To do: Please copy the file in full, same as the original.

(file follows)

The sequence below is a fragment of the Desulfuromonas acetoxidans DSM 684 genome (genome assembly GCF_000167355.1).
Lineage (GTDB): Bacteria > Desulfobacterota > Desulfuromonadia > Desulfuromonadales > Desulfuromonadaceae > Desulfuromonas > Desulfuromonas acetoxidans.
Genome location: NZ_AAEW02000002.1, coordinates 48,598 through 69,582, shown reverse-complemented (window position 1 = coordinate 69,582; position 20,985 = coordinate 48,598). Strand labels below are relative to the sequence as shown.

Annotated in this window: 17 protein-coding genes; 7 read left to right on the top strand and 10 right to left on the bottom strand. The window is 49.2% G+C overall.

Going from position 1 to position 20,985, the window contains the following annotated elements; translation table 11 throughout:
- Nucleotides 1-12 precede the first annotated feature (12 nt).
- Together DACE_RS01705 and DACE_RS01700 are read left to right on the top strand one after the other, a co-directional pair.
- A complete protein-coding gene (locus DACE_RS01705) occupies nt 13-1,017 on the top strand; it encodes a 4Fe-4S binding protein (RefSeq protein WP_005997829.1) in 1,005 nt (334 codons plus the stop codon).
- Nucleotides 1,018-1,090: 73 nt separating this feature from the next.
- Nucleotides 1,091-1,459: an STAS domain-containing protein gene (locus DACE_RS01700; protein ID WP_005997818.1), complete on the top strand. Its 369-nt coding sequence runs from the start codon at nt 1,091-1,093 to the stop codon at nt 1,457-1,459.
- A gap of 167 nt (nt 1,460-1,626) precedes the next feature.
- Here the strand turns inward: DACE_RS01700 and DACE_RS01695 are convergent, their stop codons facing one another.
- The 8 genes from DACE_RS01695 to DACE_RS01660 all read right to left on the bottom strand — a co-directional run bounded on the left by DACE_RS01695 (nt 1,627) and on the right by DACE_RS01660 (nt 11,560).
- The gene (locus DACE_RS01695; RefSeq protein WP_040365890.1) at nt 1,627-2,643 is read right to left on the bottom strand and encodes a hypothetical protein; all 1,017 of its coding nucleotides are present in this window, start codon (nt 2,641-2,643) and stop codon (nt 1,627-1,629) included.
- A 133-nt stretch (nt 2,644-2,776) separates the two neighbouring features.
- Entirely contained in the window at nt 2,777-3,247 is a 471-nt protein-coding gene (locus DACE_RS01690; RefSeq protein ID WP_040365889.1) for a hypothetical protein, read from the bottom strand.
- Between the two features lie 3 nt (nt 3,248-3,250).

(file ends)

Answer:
The sequence below is a fragment of the Desulfuromonas acetoxidans DSM 684 genome (genome assembly GCF_000167355.1).
Lineage (GTDB): Bacteria > Desulfobacterota > Desulfuromonadia > Desulfuromonadales > Desulfuromonadaceae > Desulfuromonas > Desulfuromonas acetoxidans.
Genome location: NZ_AAEW02000002.1, coordinates 48,598 through 69,582, shown reverse-complemented (window position 1 = coordinate 69,582; position 20,985 = coordinate 48,598). Strand labels below are relative to the sequence as shown.

Annotated in this window: 17 protein-coding genes; 7 read left to right on the top strand and 10 right to left on the bottom strand. The window is 49.2% G+C overall.

Going from position 1 to position 20,985, the window contains the following annotated elements; translation table 11 throughout:
- Nucleotides 1-12 precede the first annotated feature (12 nt).
- Together DACE_RS01705 and DACE_RS01700 are read left to right on the top strand one after the other, a co-directional pair.
- A complete protein-coding gene (locus DACE_RS01705) occupies nt 13-1,017 on the top strand; it encodes a 4Fe-4S binding protein (RefSeq protein WP_005997829.1) in 1,005 nt (334 codons plus the stop codon).
- Nucleotides 1,018-1,090: 73 nt separating this feature from the next.
- Nucleotides 1,091-1,459: an STAS domain-containing protein gene (locus DACE_RS01700; protein ID WP_005997818.1), complete on the top strand. Its 369-nt coding sequence runs from the start codon at nt 1,091-1,093 to the stop codon at nt 1,457-1,459.
- A gap of 167 nt (nt 1,460-1,626) precedes the next feature.
- Here the strand turns inward: DACE_RS01700 and DACE_RS01695 are convergent, their stop codons facing one another.
- The 8 genes from DACE_RS01695 to DACE_RS01660 all read right to left on the bottom strand — a co-directional run bounded on the left by DACE_RS01695 (nt 1,627) and on the right by DACE_RS01660 (nt 11,560).
- The gene (locus DACE_RS01695; RefSeq protein WP_040365890.1) at nt 1,627-2,643 is read right to left on the bottom strand and encodes a hypothetical protein; all 1,017 of its coding nucleotides are present in this window, start codon (nt 2,641-2,643) and stop codon (nt 1,627-1,629) included.
- A 133-nt stretch (nt 2,644-2,776) separates the two neighbouring features.
- Entirely contained in the window at nt 2,777-3,247 is a 471-nt protein-coding gene (locus DACE_RS01690; RefSeq protein ID WP_040365889.1) for a hypothetical protein, read from the bottom strand.
- Between the two features lie 3 nt (nt 3,248-3,250).